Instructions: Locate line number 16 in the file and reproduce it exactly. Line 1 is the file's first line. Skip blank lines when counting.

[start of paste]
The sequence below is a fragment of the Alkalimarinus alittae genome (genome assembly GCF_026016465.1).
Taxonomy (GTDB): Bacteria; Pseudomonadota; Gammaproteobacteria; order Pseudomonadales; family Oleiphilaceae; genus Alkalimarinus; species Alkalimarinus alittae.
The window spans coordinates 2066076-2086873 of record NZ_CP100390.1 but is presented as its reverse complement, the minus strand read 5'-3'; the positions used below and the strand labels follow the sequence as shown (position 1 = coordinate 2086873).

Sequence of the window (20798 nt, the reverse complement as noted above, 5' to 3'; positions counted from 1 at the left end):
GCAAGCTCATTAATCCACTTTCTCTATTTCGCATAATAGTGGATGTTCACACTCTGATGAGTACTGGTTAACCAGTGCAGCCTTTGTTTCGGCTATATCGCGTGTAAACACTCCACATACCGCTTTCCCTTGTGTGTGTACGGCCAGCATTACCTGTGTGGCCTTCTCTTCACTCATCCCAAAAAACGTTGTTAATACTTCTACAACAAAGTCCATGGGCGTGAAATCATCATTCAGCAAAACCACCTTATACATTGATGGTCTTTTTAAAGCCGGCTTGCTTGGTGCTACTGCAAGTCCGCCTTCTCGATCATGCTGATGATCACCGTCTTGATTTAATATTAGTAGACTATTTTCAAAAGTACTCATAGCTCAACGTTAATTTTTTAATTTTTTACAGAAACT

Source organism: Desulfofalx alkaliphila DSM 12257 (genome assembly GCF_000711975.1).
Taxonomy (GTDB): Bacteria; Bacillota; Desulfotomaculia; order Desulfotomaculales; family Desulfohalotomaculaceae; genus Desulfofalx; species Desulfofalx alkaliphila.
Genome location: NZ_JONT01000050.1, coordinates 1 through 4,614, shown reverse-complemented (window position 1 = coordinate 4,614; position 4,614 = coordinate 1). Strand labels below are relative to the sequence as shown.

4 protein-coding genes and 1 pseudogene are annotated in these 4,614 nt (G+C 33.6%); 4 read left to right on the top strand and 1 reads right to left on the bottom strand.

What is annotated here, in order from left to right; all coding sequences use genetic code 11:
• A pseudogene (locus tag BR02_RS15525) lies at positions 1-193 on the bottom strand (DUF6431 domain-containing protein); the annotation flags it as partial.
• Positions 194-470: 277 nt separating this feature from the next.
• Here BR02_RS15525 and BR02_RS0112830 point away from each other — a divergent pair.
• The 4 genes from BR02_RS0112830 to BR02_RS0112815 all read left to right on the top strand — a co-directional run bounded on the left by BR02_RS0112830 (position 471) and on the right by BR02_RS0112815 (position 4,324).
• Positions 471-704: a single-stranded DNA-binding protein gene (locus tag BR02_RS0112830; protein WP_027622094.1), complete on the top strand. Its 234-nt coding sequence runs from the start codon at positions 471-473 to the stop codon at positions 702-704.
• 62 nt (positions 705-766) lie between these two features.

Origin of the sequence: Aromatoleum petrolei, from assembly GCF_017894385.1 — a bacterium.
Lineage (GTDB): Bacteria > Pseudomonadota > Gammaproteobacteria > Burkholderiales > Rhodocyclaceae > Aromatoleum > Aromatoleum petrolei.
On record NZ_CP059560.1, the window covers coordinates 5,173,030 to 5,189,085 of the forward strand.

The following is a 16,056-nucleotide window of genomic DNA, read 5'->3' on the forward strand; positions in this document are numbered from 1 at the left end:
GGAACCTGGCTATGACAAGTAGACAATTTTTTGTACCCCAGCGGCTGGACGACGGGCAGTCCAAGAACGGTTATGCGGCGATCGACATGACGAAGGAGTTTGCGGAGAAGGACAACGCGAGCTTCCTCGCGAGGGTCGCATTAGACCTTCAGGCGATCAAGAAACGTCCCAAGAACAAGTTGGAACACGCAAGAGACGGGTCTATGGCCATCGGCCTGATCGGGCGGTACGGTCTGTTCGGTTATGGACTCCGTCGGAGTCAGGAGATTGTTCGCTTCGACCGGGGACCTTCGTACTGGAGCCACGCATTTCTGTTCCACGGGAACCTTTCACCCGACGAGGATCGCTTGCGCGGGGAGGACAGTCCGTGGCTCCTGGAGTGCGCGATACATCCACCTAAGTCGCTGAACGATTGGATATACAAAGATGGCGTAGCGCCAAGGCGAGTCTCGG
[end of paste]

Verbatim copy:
• 62 nt (positions 705-766) lie between these two features.